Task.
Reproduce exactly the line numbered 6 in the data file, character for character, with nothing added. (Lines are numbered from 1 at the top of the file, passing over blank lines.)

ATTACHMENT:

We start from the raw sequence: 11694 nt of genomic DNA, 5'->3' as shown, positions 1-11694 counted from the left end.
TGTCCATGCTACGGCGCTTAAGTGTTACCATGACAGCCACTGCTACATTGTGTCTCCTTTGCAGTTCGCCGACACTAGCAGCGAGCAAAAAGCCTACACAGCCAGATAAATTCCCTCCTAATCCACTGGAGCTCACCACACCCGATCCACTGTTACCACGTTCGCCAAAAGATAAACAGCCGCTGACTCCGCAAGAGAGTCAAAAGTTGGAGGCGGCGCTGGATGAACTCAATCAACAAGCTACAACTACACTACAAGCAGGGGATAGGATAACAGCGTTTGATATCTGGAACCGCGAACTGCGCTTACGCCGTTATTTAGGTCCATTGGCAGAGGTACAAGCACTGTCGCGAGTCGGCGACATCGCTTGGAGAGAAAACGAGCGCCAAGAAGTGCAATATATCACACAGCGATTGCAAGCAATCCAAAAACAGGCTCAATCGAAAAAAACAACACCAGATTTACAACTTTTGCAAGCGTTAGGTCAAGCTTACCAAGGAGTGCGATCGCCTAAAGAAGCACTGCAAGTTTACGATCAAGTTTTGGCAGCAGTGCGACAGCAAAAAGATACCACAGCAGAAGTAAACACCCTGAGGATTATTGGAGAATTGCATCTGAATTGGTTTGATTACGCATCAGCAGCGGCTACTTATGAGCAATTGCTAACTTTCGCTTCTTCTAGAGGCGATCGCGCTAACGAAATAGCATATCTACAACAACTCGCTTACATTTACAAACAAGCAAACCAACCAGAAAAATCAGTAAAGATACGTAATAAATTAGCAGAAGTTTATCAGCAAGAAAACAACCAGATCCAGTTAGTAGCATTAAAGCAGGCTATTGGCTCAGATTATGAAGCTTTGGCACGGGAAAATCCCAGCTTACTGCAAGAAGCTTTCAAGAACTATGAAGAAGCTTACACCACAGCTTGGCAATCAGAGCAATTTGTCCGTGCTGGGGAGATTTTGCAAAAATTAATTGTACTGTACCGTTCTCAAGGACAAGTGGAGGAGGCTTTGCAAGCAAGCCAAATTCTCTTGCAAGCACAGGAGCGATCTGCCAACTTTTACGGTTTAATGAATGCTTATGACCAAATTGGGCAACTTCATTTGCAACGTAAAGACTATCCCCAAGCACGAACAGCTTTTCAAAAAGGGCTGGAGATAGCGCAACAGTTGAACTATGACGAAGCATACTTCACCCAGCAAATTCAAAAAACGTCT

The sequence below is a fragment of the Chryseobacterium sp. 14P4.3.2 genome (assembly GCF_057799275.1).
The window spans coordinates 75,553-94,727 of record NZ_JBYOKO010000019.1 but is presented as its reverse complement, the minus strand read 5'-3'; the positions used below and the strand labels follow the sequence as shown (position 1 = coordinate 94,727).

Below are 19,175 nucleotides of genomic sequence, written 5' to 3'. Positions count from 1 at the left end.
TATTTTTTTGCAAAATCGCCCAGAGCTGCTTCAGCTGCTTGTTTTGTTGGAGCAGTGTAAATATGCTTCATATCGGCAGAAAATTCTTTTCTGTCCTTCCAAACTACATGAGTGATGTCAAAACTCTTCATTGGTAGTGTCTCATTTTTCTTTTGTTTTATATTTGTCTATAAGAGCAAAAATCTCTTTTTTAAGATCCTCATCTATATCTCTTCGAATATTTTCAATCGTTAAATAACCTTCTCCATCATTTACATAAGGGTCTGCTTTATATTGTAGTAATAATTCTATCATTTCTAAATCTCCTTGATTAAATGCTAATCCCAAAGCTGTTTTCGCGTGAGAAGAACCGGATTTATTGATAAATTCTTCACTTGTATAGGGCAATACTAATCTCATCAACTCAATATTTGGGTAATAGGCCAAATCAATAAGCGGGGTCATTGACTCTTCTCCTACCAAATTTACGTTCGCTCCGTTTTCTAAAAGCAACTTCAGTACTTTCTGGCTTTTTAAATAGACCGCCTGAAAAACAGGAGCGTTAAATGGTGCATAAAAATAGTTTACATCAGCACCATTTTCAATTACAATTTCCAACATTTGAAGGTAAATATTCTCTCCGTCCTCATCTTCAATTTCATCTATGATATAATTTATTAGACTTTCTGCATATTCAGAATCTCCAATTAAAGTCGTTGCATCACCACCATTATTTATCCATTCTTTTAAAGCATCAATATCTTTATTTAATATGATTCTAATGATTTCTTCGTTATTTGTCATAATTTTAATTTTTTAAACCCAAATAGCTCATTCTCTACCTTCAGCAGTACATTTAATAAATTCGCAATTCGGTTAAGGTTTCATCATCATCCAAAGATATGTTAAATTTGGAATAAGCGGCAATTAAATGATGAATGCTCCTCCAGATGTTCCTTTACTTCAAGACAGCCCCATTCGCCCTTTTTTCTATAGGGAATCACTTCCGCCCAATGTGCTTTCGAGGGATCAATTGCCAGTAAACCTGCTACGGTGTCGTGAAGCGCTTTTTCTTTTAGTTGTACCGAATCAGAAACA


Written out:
TATTTTTTTGCAAAATCGCCCAGAGCTGCTTCAGCTGCTTGTTTTGTTGGAGCAGTGTAAATATGCTTCATATCGGCAGAAAATTCTTTTCTGTCCTTCCAAACTACATGAGTGATGTCAAAACTCTTCATTGGTAGTGTCTCATTTTTCTTTTGTTTTATATTTGTCTATAAGAGCAAAAATCTCTTTTTTAAGATCCTCATCTATATCTCTTCGAATATTTTCAATCGTTAAATAACCTTCTCCATCATTTACATAAGGGTCTGCTTTATATTGTAGTAATAATTCTATCATTTCTAAATCTCCTTGATTAAATGCTAATCCCAAAGCTGTTTTCGCGTGAGAAGAACCGGATTTATTGATAAATTCTTCACTTGTATAGGGCAATACTAATCTCATCAACTCAATATTTGGGTAATAGGCCAAATCAATAAGCGGGGTCATTGACTCTTCTCCTACCAAATTTACGTTCGCTCCGTTTTCTAAAAGCAACTTCAGTACTTTCTGGCTTTTTAAATAGACCGCCTGAAAAACAGGAGCGTTAAATGGTGCATAAAAATAGTTTACATCAGCACCATTTTCAATTACAATTTCCAACATTTGAAGGTAAATATTCTCTCCGTCCTCATCTTCAATTTCATCTATGATATAATTTATTAGACTTTCTGCATATTCAGAATCTCCAATTAAAGTCGTTGCATCACCACCATTATTTATCCATTCTTTTAAAGCATCAATATCTTTATTTAATATGATTCTAATGATTTCTTCGTTATTTGTCATAATTTTAATTTTTTAAACCCAAATAGCTCATTCTCTACCTTCAGCAGTACATTTAATAAATTCGCAATTCGGTTAAGGTTTCATCATCATCCAAAGATATGTTAAATTTGGAATAAGCGGCAATTAAATGATGAATGCTCCTCCAGATGTTCCTTTACTTCAAGACAGCCCCATTCGCCCTTTTTTCTATAGGGAATCACTTCCGCCCAATGTGCTTTCGAGGGATCAATTGCCAGTAAACCTGCTACGGTGTCGTGAAGCGCTTTTTCTTTTAGTTGTACCGAATCAGAAACA